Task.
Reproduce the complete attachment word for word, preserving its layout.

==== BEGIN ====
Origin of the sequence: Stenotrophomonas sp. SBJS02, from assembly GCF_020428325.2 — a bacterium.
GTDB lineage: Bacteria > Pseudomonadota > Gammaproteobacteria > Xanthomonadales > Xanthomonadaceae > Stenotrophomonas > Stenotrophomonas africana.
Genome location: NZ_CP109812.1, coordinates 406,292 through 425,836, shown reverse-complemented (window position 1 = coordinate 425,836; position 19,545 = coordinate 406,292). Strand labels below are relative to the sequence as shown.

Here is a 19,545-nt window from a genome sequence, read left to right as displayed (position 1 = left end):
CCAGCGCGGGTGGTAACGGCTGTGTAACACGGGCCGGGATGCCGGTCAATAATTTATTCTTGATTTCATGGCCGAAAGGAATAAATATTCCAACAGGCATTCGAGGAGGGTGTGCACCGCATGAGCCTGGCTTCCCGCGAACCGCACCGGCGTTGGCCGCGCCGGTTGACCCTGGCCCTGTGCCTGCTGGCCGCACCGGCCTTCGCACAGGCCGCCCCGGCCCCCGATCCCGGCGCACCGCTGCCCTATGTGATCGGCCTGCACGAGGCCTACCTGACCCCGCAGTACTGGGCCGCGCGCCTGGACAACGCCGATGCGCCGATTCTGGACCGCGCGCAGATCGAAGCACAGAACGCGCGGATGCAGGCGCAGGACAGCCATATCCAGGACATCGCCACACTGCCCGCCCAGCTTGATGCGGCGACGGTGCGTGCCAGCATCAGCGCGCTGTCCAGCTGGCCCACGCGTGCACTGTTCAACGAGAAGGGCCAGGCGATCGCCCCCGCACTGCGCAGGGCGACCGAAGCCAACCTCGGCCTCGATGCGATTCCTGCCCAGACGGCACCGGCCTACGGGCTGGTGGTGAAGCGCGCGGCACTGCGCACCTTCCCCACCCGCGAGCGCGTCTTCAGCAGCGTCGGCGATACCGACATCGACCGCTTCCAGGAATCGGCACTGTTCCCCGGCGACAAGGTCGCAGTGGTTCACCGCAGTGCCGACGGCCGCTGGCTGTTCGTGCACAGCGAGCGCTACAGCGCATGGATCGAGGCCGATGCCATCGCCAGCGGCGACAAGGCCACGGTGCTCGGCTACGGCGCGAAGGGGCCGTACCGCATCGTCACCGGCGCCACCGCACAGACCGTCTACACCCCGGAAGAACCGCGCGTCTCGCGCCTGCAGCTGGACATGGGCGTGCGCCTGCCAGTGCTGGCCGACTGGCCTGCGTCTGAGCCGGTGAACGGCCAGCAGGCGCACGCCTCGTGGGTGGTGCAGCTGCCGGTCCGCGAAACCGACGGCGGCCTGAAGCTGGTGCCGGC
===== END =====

Origin of the sequence: Stenotrophomonas sp. SBJS02, from assembly GCF_020428325.2 — a bacterium.
GTDB lineage: Bacteria > Pseudomonadota > Gammaproteobacteria > Xanthomonadales > Xanthomonadaceae > Stenotrophomonas > Stenotrophomonas africana.
Genome location: NZ_CP109812.1, coordinates 406,292 through 425,836, shown reverse-complemented (window position 1 = coordinate 425,836; position 19,545 = coordinate 406,292). Strand labels below are relative to the sequence as shown.

Here is a 19,545-nt window from a genome sequence, read left to right as displayed (position 1 = left end):
CCAGCGCGGGTGGTAACGGCTGTGTAACACGGGCCGGGATGCCGGTCAATAATTTATTCTTGATTTCATGGCCGAAAGGAATAAATATTCCAACAGGCATTCGAGGAGGGTGTGCACCGCATGAGCCTGGCTTCCCGCGAACCGCACCGGCGTTGGCCGCGCCGGTTGACCCTGGCCCTGTGCCTGCTGGCCGCACCGGCCTTCGCACAGGCCGCCCCGGCCCCCGATCCCGGCGCACCGCTGCCCTATGTGATCGGCCTGCACGAGGCCTACCTGACCCCGCAGTACTGGGCCGCGCGCCTGGACAACGCCGATGCGCCGATTCTGGACCGCGCGCAGATCGAAGCACAGAACGCGCGGATGCAGGCGCAGGACAGCCATATCCAGGACATCGCCACACTGCCCGCCCAGCTTGATGCGGCGACGGTGCGTGCCAGCATCAGCGCGCTGTCCAGCTGGCCCACGCGTGCACTGTTCAACGAGAAGGGCCAGGCGATCGCCCCCGCACTGCGCAGGGCGACCGAAGCCAACCTCGGCCTCGATGCGATTCCTGCCCAGACGGCACCGGCCTACGGGCTGGTGGTGAAGCGCGCGGCACTGCGCACCTTCCCCACCCGCGAGCGCGTCTTCAGCAGCGTCGGCGATACCGACATCGACCGCTTCCAGGAATCGGCACTGTTCCCCGGCGACAAGGTCGCAGTGGTTCACCGCAGTGCCGACGGCCGCTGGCTGTTCGTGCACAGCGAGCGCTACAGCGCATGGATCGAGGCCGATGCCATCGCCAGCGGCGACAAGGCCACGGTGCTCGGCTACGGCGCGAAGGGGCCGTACCGCATCGTCACCGGCGCCACCGCACAGACCGTCTACACCCCGGAAGAACCGCGCGTCTCGCGCCTGCAGCTGGACATGGGCGTGCGCCTGCCAGTGCTGGCCGACTGGCCTGCGTCTGAGCCGGTGAACGGCCAGCAGGCGCACGCCTCGTGGGTGGTGCAGCTGCCGGTCCGCGAAACCGACGGCGGCCTGAAGCTGGTGCCGGC